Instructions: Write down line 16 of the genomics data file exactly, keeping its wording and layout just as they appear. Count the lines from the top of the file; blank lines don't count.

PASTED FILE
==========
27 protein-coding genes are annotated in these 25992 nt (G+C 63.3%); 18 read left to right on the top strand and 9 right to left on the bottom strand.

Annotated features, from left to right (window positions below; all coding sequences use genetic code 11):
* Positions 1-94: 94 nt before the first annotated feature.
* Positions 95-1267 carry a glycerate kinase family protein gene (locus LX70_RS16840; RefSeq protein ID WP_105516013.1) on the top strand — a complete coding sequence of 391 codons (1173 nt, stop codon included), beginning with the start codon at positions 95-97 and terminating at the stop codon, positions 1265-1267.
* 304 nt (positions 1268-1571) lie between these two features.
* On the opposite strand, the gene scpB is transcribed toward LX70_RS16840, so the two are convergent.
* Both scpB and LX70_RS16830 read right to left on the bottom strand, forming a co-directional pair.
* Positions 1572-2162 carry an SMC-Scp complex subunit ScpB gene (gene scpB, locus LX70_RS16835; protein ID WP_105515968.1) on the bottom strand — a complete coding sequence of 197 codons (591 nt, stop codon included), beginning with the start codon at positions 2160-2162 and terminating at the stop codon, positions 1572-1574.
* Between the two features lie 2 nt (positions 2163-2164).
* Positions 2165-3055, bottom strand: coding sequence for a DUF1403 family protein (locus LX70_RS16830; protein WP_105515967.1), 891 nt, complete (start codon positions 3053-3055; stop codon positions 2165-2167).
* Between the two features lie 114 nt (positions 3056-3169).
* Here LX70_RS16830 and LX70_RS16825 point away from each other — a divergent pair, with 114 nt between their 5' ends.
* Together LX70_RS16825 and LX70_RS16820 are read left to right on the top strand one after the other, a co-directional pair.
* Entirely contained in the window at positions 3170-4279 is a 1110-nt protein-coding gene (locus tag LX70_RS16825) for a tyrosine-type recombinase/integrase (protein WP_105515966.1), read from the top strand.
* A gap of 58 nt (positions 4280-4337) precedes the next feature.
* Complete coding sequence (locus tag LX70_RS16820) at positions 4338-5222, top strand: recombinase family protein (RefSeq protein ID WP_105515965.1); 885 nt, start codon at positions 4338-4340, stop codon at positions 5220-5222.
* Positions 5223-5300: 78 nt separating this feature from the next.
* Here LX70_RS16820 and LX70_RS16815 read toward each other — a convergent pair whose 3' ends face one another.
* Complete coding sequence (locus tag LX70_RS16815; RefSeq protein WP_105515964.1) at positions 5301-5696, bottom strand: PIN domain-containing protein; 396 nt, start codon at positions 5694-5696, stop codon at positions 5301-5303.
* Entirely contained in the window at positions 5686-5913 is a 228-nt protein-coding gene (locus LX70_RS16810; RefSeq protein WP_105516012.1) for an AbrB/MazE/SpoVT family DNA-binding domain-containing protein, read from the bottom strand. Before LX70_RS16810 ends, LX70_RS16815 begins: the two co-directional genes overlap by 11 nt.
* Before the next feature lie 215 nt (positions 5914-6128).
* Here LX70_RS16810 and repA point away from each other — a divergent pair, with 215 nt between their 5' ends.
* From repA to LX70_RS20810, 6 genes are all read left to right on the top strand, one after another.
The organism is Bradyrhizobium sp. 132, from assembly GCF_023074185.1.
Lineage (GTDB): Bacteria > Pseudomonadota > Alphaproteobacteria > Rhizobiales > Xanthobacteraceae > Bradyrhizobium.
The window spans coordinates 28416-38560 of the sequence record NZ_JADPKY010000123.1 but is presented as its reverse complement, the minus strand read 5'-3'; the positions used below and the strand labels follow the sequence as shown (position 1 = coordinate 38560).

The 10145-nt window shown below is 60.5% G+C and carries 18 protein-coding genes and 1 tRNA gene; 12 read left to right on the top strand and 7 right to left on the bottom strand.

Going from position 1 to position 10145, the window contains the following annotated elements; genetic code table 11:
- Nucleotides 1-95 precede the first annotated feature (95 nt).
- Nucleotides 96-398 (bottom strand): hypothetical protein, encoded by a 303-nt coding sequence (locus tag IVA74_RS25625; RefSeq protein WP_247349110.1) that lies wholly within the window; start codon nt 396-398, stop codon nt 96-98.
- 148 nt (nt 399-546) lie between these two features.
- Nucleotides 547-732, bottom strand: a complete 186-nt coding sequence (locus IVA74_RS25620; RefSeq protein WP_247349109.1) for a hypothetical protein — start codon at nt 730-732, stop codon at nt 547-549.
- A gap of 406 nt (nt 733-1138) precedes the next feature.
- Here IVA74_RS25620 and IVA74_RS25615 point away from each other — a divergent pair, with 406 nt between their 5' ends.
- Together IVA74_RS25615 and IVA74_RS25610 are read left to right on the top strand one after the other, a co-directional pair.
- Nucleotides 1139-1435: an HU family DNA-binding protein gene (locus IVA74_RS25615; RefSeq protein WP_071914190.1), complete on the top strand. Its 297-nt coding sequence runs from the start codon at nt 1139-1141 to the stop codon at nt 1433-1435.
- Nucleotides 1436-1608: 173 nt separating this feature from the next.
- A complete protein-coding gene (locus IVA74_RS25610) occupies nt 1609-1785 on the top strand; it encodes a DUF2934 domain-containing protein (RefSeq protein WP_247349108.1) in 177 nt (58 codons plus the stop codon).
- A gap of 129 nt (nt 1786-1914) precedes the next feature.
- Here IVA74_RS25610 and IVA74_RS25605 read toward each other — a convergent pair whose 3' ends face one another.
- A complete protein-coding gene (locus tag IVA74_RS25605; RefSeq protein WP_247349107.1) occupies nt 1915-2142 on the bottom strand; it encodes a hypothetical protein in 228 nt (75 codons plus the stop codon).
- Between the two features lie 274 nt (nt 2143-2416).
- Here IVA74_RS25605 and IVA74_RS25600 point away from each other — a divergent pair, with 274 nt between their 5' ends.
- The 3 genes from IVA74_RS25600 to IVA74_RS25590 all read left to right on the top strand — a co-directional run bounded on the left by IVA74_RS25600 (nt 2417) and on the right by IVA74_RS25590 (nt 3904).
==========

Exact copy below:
* Complete coding sequence (locus tag LX70_RS16820) at positions 4338-5222, top strand: recombinase family protein (RefSeq protein ID WP_105515965.1); 885 nt, start codon at positions 4338-4340, stop codon at positions 5220-5222.